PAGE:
The start point for the best source of fleet information
Alloy wheels, automatic climate control, 10.1in touchscreen, virtual cockpit configurable digital instrument display, multifunction steering wheel, voice control, Audi Side Assist (blindspot warning), lane departure warning, autonomous emergency braking including pedestrian and cyclist detection
150hp 1.5, 190hp 2.0, 230hp 2.0
Sport, S Line, Vorsprung
Six-speed manual, seven-speed dual-clutch auto
In case you hadn't noticed, diesel cars don't seem to be as popular as they once were. Genuine concerns over air pollutants such as NOx have been transferred to the latest diesel cars that comply with ever-tighter emissions regulations.
Consumers have already been voting with their wallets - witness the decline in the diesel car market of almost 30% in 2018 - although the share of diesel new car sales to fleets is still rather higher than in the retail market.
So here we are, trying the second-generation Audi Q3 - a medium SUV - in petrol form. It was our first chance to try the car, although customers can order TDI variants.
The range has a staggered introduction, however. The first diesel versions available were manual all-wheel drive quattros (2.0-litre 35 TDIs with 150hp), with front-wheel drive S-Tronic automatics following a little later. There will also be 190hp 40 TDI variants joining the range.
The most promising petrol
Our test car is a 150hp 1.5 TFSI - badged 35 TFSI by Audi, although the number is not directly related to engine size or power - with S-Tronic.
Of all the petrol versions of the Q3, this one is perhaps the most likely to win over company car choosers from diesel (although we would urge anyone to do all the calculations before making such a momentous decision).
The 1.5-litre turbocharged engine offers plenty of power when needed, but also comes with 'cylinder-on-demand' technology, which can temporarily deactivate two of the engine's cylinders on a light throttle load or when coasting, reducing fuel consumption.
It is the same engine as we have been running on our A3 long-term test car, and certainly more fleet-friendly than the 190hp 40 TFSI and 230hp 45 TFSI.
We eagerly await specifications for the front-wheel drive diesel versions because for now, the 35 TFSI with S-Tronic has the most attractive CO2 emissions in the Q3 range. The auto transmission manages to reduce CO2 emissions by 10g/km compared with the manual, so we imagine a 35 TDI S-Tronic with front-wheel drive would be the optimum configuration.
As things stand, you would be forgiven for looking at the petrol version seriously, as the equivalent diesel currently on sale is the manual emitting 149g/km, and if you factor in the 4% supplement on diesel cars, BIK tax for this model (as well as employers' national insurance contributions) is almost a third higher than for the petrol variant we have on test.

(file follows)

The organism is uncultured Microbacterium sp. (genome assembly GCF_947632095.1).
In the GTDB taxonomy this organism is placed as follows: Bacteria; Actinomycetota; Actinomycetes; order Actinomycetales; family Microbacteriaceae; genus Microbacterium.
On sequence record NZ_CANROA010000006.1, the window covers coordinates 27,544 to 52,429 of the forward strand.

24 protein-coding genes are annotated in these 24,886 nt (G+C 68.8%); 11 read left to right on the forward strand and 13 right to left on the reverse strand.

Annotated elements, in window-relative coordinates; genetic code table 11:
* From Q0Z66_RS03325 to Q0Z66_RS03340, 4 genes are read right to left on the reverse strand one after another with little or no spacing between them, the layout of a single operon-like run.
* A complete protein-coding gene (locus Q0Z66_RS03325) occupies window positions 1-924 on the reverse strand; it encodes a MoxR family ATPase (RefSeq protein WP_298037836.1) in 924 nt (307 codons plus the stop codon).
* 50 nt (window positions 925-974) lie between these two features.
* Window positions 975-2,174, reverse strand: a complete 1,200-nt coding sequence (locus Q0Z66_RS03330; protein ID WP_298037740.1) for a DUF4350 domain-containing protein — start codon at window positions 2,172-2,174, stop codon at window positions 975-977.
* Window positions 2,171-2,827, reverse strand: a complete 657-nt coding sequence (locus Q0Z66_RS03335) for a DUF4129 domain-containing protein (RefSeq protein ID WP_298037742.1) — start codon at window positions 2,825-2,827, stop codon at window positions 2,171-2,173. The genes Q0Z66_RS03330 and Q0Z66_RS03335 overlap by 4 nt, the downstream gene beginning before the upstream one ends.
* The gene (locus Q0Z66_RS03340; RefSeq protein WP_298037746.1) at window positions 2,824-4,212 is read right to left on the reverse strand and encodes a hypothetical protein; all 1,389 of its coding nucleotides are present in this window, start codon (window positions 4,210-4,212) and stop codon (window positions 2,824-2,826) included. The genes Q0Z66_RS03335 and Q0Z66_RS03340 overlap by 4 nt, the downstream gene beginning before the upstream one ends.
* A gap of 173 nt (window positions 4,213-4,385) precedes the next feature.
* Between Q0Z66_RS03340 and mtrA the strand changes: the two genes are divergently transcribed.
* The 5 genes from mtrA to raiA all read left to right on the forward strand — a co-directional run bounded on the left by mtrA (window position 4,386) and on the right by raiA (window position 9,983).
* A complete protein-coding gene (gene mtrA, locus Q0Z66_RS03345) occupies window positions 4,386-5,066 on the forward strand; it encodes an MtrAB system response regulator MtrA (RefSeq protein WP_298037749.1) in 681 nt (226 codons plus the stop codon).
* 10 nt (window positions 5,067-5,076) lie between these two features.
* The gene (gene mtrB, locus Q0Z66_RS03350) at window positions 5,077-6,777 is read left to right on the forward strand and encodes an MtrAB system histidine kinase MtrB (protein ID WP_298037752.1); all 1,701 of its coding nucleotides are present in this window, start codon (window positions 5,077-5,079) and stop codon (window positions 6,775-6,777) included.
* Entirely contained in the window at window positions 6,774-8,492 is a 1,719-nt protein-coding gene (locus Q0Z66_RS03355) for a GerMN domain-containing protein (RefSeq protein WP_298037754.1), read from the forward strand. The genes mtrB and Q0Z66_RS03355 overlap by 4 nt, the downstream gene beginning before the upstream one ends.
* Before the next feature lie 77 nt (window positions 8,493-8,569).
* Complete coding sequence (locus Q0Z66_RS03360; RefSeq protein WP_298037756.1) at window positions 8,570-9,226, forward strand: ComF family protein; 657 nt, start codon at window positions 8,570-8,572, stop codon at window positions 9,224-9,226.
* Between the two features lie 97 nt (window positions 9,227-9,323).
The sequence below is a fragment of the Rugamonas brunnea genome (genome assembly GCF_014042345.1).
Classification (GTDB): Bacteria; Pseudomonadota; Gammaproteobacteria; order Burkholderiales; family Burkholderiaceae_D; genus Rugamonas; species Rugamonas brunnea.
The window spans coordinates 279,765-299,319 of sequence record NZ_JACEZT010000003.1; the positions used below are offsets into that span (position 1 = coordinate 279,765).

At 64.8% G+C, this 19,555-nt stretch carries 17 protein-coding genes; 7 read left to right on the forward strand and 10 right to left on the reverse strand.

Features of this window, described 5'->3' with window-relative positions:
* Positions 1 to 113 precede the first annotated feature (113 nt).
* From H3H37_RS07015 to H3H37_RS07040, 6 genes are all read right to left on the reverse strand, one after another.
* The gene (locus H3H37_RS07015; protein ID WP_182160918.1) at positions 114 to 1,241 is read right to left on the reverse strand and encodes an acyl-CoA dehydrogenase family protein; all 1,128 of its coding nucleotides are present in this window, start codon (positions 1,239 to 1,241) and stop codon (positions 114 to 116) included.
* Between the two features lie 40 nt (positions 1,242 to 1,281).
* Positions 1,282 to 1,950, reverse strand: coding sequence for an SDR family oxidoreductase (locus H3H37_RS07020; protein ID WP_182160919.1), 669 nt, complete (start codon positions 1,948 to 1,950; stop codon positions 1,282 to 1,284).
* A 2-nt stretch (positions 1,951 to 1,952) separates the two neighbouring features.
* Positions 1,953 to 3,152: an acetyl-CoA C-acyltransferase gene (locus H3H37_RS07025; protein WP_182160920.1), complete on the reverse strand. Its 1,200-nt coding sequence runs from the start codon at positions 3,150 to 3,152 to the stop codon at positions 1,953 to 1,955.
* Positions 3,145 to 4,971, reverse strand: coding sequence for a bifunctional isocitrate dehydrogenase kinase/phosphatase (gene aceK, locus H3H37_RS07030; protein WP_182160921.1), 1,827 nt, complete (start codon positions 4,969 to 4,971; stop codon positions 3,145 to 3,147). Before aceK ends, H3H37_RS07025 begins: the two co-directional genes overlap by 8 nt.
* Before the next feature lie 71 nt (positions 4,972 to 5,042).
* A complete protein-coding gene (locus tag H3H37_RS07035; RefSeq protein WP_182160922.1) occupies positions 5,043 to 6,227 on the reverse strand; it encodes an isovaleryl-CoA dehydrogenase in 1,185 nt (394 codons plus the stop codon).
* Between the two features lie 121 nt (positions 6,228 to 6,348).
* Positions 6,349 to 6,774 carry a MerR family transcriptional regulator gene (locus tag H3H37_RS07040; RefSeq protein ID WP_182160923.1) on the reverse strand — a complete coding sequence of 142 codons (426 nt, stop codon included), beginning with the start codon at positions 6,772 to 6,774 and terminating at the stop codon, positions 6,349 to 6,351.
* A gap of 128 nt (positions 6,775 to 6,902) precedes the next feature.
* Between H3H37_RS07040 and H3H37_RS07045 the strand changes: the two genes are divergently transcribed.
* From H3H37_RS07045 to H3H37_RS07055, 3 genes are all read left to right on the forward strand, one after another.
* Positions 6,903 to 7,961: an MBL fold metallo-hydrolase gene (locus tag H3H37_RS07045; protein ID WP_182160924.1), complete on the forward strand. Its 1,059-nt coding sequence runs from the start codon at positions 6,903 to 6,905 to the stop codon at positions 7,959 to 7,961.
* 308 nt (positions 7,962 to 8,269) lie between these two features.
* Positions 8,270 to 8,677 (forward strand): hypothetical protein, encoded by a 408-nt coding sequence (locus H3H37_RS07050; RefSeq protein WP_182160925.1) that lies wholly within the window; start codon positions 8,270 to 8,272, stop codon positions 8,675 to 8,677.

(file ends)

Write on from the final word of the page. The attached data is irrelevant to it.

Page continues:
While our A3 test has been relatively frugal on the commute, the chunkier and heavier Q3 doesn't look so impressive, with average MPG in the low-40s. You'd imagine a front-wheel drive diesel ought to be capable of 50mpg.
Perhaps the most useful and noticeable change with the new Q3 is its more spacious interior and luggage compartment. The wheelbase is 78mm longer than before, while the car is 97mm longer overall and 18mm wider.
The interior is also more versatile, with the 40:20:40 split rear bench able to slide forward and backward 150mm to vary the amount of luggage space available. This offers a minimum of 530 litres, increasing to 675 litres with the seat in its most forward position.
The new interior comprises a standard 10.1in touchscreen in the dashboard centre, with navigation, as well as Audi's 'virtual cockpit' configurable digital instrument display.
These give the Q3 an upmarket, hi-tech feel compared with its predecessor (where the display screen was smaller and the virtual cockpit was an expensive option), although the overall finish of the interior, particularly the materials, don't feel quite as plush as some other Audis.
The Q3 is comfortable on the road and the 150hp motor is quite responsive, given the occasional hesitancy of the dual-clutch auto transmission if it fails to predict the need for a sudden burst of speed.
Ride comfort is pretty good too, considering we were in an over-wheeled S Line test car with lowered sports suspension. But maybe it would outstay its welcome on poor road surfaces.
The Q3 feels like a big step forward compared with its predecessor, but probably isn't as desirable as the Volvo XC40. And with a new Range Rover Evoque on the horizon, it will have its work cut out to maintain visibility among user choosers.